More than 40% of privacy tech solutions aimed at ensuring legal compliance are predicted to rely on Artificial Intelligence (AI) over the course of the next three years, analysts from the business research and advisory firm Gartner Inc have found.
The company—which is set to present these findings among others at the Gartner IT Symposium/Xpo™ 2020 in Toronto, Canada in May—has found that reliance on privacy tech to ensure compliance with various privacy laws is expected to increase by at least 700% between 2020 and 2023.
This marks an increase from the 5% of privacy tech solutions that are AI driven today to the more than 40% that are predicted to become available within the next 36 months.
This development comes as companies are increasingly exposed to the combined pressures of privacy legislations and data breach risks. An October 2019 study by Bitdefender, for example, found that nearly 60% of companies had experienced a data breach since the beginning of 2017, and that nearly a quarter of the companies surveyed had suffered such a breach within the first six months of 2019 alone.
An explosion in privacy tech
The sharp spike in the use of AI to enhance privacy tech comes amid a growing market as businesses scramble to become compliant with the privacy guidelines of various global privacy regulations—most notably the General Data Protection Regulation (GDPR) of the European Union (EU).
According to Bart Willemsen research vice president at Gartner, “privacy laws, such as [the GDPR] presented a compelling business case for privacy compliance and inspired many other jurisdictions worldwide to follow.”
Willemsen commented in the study that “more than 60 jurisdictions around the world have proposed or are drafting postmodern privacy and data protection laws as a result.”
Using Canada as an example, Willemsen adds that efforts are being made to update legislation such as the Personal Information Protection and Electronic Documents Act (PIPEDA), partly on the grounds of trying to “maintain the adequacy standing with the EU post-GDPR.”
These developments come alongside the broader adoption of privacy tech, as well as practices and procedures for data protection in organizations across the globe. If organizations fail to make use of automation and AI privacy tech to assist in these changes, the study says, they will continue to risk unnecessarily high expenses in trying to become compliant.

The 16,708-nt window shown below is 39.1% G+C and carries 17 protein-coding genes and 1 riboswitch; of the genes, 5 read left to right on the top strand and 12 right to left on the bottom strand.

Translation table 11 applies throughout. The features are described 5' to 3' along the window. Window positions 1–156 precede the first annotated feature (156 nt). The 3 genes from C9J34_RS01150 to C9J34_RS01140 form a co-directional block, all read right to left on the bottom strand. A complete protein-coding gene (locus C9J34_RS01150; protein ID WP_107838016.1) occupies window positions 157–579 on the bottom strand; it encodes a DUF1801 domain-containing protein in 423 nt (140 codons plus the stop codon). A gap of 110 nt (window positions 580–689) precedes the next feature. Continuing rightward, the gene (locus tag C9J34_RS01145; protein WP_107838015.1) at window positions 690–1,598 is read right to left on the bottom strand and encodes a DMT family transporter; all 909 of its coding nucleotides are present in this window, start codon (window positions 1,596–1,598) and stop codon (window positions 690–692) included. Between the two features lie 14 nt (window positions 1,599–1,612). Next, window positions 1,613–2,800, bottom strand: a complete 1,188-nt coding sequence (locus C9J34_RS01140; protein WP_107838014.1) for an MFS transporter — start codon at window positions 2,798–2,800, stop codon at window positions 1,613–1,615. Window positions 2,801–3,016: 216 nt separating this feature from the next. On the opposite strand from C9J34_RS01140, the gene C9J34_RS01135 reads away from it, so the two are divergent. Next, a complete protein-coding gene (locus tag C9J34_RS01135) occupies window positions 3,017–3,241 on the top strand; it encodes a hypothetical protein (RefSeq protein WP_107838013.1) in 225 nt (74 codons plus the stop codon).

Gartner’s analysis also found that the amount that companies around the world will spend on compliance tooling is expected to rise to $8 billion in 2022.
Willemsen goes on to point out that, although AI driven privacy tech for compliance is still “emerging,” it is nonetheless the case that “today’s post-GDPR era demands a wide array of technological capabilities.”
These capabilities are “well beyond the standard Excel sheets of the past,” he adds.
Why AI improves privacy
Gartner’s study concludes that AI will play a key role in ensuring privacy compliance remains affordable and accessible for organizations, as well as in improving privacy user experience (UX).
The study identifies subject rights requests (SRRs)—the mechanisms by which individuals can make requests to organizations concerning their privacy—as a chief area in which AI can be used to improve privacy technology.
According to a Gartner security and risk survey published last year, many companies are currently incapable of returning “swift and precise answers” when they receive SRRs from customers or website visitors. This leaves both the company and the customer in a significantly disadvantaged position.
For example, the researchers found that two-thirds of the companies surveyed reported back saying it takes them at least fourteen days to respond to a single SRR request. These SRR requests are usually handled manually, according to Gartner, with the average cost sitting at around $1,400 for each iteration. Naturally, these costs add up over time, and contribute to exorbitant overheads for companies when it comes to handling data requests of customers.
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Artificial intelligence, on the other hand, can play a crucial role in not only eliminating a large part of these costs, but also dramatically shortening the time in which it takes to respond to SRR requests. This presents an attractive option for companies to pursue, and it is therefore expected to contribute to the growth of the privacy technology market in the coming years, according to Gartner’s findings.
“The speed and consistency by which AI powered tools can help address large volumes of SRRs not only saves an organization excessive spend, but also repairs customer trust,” Willemsen points out on the subject.
“With the loss of customers serving as privacy leaders’ second highest concern,” Willemsen adds, concluding that “such tools will ensure that their privacy demands are met.”